There are times when I go about my day hardly thinking of that former life. I might be busy with work, cleaning the house, crocheting, watching television, and just going about life. I might even be feeling okay, even slightly normal, but then something reminds me. I empty the dishwasher and that orange-handled spoon is there, or I pull out the iron and see the bandaid he stuck to it over a year ago, and I remember: I had a boy.

I started teaching again recently, for the first time since I was pregnant with Caemon. I write assignments, annotate readings, interact with students and colleagues. My mind is filled with ideas about how I want to approach my class, getting places on time, fitting my old schedule into my new one. There are days when I barely have time to think of my son, even with his picture everywhere.  I didn’t mention until the end of the second week that I had been a mom. It was easy in some ways to slip on this old glove, to be a childless teacher of writing again because the last time I taught, I wasn’t a mom yet. I don’t know what it’s like to leave for work without my child because I always worked from home, so there are days when it just seems like I must have imagined it all.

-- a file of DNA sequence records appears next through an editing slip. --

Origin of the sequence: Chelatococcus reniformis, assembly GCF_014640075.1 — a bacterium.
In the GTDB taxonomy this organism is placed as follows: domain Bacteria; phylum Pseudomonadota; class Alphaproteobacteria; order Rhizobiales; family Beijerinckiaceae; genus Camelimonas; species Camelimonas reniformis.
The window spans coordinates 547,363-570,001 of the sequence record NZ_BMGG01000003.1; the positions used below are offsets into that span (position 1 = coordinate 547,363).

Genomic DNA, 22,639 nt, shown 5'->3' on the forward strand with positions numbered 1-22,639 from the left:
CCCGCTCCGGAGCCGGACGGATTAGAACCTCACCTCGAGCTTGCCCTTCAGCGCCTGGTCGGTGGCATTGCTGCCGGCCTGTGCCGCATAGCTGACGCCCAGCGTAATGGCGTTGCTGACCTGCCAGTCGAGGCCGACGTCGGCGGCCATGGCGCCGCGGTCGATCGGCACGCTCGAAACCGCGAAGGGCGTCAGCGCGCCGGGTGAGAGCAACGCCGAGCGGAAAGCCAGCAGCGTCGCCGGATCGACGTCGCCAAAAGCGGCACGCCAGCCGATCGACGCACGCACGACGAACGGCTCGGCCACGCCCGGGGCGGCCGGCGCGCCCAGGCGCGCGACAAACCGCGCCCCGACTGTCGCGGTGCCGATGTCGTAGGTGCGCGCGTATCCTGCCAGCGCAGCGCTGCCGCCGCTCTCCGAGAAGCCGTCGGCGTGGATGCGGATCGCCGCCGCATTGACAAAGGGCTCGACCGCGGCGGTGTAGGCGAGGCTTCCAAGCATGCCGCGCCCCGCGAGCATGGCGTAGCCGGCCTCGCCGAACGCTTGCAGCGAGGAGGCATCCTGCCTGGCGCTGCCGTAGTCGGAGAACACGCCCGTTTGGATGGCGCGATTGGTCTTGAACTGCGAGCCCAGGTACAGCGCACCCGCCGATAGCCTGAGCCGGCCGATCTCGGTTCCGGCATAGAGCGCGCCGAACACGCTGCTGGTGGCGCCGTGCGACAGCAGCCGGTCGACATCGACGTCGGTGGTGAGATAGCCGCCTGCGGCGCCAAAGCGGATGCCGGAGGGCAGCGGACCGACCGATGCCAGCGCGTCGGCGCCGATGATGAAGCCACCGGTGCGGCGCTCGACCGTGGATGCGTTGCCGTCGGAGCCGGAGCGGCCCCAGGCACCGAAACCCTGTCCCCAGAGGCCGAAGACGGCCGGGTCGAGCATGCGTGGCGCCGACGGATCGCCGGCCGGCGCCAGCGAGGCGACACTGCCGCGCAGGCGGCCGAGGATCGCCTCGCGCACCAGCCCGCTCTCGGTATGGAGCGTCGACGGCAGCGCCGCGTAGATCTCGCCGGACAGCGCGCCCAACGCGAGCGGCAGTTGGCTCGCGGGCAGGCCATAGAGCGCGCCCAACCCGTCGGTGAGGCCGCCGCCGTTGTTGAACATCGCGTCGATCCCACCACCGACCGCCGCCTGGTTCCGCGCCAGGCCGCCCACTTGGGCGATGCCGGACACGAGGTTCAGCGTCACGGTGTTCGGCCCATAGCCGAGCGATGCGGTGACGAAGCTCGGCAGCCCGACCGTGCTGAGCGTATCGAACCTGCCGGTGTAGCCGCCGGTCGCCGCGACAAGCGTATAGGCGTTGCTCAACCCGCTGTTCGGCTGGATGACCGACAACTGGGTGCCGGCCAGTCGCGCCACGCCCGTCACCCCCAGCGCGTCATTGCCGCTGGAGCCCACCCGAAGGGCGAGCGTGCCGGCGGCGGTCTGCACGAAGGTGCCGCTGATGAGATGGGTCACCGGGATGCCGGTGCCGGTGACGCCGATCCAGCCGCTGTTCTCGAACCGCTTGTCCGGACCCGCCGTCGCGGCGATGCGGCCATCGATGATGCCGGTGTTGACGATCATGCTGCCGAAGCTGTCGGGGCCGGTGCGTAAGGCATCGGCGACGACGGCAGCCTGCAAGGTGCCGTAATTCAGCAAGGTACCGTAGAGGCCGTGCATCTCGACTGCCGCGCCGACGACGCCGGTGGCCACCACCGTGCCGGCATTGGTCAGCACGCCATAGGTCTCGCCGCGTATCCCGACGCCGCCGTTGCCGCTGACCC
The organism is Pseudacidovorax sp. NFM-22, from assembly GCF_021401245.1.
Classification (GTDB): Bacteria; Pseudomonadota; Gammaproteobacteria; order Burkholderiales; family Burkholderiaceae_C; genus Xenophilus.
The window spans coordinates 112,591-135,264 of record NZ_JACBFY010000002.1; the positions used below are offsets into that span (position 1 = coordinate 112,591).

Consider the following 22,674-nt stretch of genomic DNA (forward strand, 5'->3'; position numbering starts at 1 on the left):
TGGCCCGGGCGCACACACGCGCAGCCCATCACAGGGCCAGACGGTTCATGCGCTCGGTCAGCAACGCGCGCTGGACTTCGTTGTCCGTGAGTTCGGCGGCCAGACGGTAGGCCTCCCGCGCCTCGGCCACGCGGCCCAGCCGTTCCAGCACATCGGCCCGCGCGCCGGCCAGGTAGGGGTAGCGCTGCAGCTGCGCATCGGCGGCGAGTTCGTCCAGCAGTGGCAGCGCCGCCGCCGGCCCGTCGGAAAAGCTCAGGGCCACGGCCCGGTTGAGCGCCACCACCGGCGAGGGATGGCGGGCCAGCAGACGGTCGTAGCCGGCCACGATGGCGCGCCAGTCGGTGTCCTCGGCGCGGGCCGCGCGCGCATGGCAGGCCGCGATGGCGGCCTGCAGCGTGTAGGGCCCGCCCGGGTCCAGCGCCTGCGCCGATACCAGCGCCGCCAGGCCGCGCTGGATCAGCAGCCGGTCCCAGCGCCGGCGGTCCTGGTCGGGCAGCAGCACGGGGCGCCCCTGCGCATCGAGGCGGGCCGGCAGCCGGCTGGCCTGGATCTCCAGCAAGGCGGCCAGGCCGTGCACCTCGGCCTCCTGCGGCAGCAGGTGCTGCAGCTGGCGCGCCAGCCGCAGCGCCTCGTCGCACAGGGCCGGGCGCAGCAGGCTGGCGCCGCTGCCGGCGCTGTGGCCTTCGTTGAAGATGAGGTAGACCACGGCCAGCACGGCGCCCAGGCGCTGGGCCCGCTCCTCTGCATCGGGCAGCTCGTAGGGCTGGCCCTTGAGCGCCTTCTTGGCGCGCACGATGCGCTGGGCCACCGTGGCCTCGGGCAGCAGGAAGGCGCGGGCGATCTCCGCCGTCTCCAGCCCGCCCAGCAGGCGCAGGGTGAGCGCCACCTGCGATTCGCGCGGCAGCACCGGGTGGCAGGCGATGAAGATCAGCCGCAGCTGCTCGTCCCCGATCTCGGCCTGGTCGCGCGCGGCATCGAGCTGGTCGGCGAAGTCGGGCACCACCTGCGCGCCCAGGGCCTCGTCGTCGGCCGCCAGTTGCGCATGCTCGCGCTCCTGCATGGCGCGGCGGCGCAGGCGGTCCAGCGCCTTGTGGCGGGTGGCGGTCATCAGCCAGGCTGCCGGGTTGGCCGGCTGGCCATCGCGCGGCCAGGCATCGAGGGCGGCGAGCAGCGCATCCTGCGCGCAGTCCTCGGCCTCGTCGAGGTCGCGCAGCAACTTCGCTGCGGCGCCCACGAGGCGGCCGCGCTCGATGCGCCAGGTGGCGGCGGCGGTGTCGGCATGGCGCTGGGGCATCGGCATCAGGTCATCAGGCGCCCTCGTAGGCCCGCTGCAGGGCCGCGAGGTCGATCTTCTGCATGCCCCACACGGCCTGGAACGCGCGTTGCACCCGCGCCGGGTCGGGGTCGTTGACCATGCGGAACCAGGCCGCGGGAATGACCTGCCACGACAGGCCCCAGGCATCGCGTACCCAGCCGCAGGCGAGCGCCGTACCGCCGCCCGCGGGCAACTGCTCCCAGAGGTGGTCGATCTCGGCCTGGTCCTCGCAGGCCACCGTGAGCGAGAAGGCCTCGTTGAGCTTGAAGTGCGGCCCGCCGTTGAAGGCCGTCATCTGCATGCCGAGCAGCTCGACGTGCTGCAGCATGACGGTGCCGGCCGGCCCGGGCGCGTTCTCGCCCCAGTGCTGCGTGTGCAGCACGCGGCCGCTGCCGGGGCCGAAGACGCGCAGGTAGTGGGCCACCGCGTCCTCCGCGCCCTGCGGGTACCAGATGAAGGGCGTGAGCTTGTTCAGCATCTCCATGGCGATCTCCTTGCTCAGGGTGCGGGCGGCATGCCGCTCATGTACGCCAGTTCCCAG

On one day when I was busy not remembering that life of mine, Jodi showed me a picture of a mother gorilla hugging her three-year-old. I saw on that gorilla’s face a feeling I had had a thousand times as Caemon’s mom. I saw her child snuggled safely in her arms just as I had held Caemon, and I knew just how that felt. I can close my eyes now and feel that sensation of being someone’s home base, of loving what was in my arms more than life itself. This photo of these animals reminded me of sitting on a rock in Yosemite in the same pose, his head tucked under my chin, my heart so full it might burst.